Conduct and competence – when the Education Council becomes involved
The Education Act 1989 stipulates that an employer must provide a mandatory report to the council when:
• a teacher is dismissed for any reason.
• a teacher resigns from a teaching position and, within the 12 months preceding the resignation, an investigation into any aspect of the teacher’s conduct or performance had been initiated.
• within the 12 months following the end of employment, the employer receives a complaint about the teacher’s conduct or competence.
• the employer has reason to believe that the teacher has engaged in serious misconduct.
• the employer is satisfied that, despite undertaking competence procedures, the teacher has not reached the required competence level.
Teachers are required to self–report any conviction punishable by a possible imprisonment of three months or more within seven days of the conviction notice. This includes drink driving convictions. Court registrars are also required to report these convictions to the Council.
Obligation to report
Kim, a teacher at Kiwi College, had been enjoying a weekend with family and was driving back home to prepare for the school term. While driving her phone rang and, while reaching into the glove box to get it, Kim veered off the road and crashed into a tree, suffering minor injuries. In due course the police charged Kim with reckless driving. After appearing in court she was convicted, fined $500 and disqualified from driving for 6 months. As the accident had happened during the term break (and she thought it had nothing to do with her as a teacher) she went back to work and completely overlooked her obligation to report the matter.
A few weeks later, the Education Council contacted Kim saying it had been notified of the conviction, and noting her failure to self-report. Kim found herself going through lengthy Education Council processes. She learned that the conduct and discipline process of the Council has two tiers, a Complaints Assessment Committee and a Disciplinary Tribunal. She learned that if the Complaints Assessment Committee considered that her conduct amounted to possible serious misconduct it was obliged to refer the matter to the Disciplinary Tribunal, where any reports made of her accident and any penalty she received from the Tribunal could be made public.
Because of her failure to self-report, Kim’s case was referred to the Disciplinary Tribunal. Kim received support in that process from her PPTA field officer and legal adviser and was relieved that the outcome was limited to a censure and a reminder of her obligation to report.
Hana was working as a short term reliever for two weeks in term one. She did a few lessons with a boisterous, difficult to control Year 10 class. On the last day of her relief tenure, as Hana was dismissing the class, a boy pushed past her knocking her off balance. Hana stumbled but did not fall, and reported the incident to the school.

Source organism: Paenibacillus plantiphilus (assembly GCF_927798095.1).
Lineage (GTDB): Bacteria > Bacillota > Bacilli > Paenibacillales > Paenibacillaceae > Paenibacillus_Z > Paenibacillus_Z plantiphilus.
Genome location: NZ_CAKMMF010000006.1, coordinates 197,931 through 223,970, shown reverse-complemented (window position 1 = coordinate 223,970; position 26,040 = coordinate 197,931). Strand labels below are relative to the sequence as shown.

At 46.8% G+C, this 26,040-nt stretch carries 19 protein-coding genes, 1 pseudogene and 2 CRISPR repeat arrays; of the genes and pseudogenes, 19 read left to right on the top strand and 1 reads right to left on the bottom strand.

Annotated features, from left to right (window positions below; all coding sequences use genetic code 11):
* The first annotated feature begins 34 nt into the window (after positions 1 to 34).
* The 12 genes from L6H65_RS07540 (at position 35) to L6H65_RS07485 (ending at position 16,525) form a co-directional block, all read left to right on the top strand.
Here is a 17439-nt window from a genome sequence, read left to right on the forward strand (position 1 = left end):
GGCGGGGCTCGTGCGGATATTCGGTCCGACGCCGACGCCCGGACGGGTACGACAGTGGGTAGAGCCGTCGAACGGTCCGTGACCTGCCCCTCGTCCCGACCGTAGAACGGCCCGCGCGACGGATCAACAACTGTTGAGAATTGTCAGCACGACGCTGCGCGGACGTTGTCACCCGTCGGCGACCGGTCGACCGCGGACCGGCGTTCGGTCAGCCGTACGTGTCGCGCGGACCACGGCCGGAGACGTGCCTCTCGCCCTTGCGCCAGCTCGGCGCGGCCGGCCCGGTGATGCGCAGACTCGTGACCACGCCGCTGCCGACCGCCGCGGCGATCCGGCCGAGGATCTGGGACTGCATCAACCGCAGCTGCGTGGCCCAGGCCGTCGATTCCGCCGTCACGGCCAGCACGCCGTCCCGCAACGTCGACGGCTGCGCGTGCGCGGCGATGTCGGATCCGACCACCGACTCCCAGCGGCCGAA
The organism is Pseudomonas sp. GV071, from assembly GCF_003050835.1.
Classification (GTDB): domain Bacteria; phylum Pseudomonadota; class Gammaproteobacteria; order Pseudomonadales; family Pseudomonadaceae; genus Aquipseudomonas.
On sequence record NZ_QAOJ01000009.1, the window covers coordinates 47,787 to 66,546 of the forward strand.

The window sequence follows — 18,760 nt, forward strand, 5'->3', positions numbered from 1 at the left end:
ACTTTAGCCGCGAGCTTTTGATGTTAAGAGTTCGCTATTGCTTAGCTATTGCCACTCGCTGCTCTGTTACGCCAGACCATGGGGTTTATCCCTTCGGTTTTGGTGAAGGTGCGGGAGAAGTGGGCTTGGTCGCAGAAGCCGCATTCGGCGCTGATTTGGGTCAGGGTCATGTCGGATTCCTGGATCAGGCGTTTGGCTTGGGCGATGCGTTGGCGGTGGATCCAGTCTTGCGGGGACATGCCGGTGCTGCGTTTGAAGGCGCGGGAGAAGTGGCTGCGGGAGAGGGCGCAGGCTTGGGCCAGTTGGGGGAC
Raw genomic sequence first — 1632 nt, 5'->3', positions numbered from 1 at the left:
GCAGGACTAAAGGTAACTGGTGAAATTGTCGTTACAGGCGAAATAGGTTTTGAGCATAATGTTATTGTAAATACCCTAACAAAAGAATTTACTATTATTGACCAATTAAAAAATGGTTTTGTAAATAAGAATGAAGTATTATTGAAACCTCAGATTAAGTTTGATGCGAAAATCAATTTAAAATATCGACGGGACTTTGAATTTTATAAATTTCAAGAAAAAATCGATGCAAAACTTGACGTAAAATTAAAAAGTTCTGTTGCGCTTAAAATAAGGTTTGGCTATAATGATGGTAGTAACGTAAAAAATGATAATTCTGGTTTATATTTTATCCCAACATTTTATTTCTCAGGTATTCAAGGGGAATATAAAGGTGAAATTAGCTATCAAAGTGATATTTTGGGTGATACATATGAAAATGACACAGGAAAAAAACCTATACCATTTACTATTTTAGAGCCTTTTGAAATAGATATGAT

The boy’s mother laid a complaint with the school alleging that Hana had grabbed the boy’s arm in order to prevent him from leaving the classroom.
The school’s investigation consisted of interviewing students in the class after a long weekend. The investigator spoke to Hana on two occasions but did not ask for a written explanation.
The school decided not to re-employ Hana and submitted a mandatory report to the Education Council. Hana had no idea a mandatory report had been made and contacted PPTA when she heard from the Council. Many stressful weeks passed before Hana attended a meeting with the Complaints Assessment Committee in order to give her account of what had happened.
Within 20 minutes the committee decided that there needed to be no further action.
William is a provisionally certificated teacher who has had a number of fixed-term positions. His most recent employer endorsed his practising certificate, but following that, raised concerns about his performance.
After a period of working with colleagues to address the concerns, a competence process, under clause 3.3 of the Secondary Teachers Collective Agreement was embarked upon. This went its full course, two terms, and William was supported throughout by his PPTA field officer. However, at the end of this period the principal felt that some of the concerns had not been remedied, and wrote a report for the school’s board of trustees. The board then needed to decide whether William’s employment would continue.
William resigned, and the school sent a mandatory report to the Education Council, which then carried out its own investigation, utilising the copious documentation provided by the school and by William and the PPTA. The Council determined that it would be appropriate for William to sign an Agreement to Conditions. This means that William has to inform any future employer about the Council’s report and the Agreement to Conditions, and the future employer has to provide reports to the Council about William’s progress in meeting its conditions.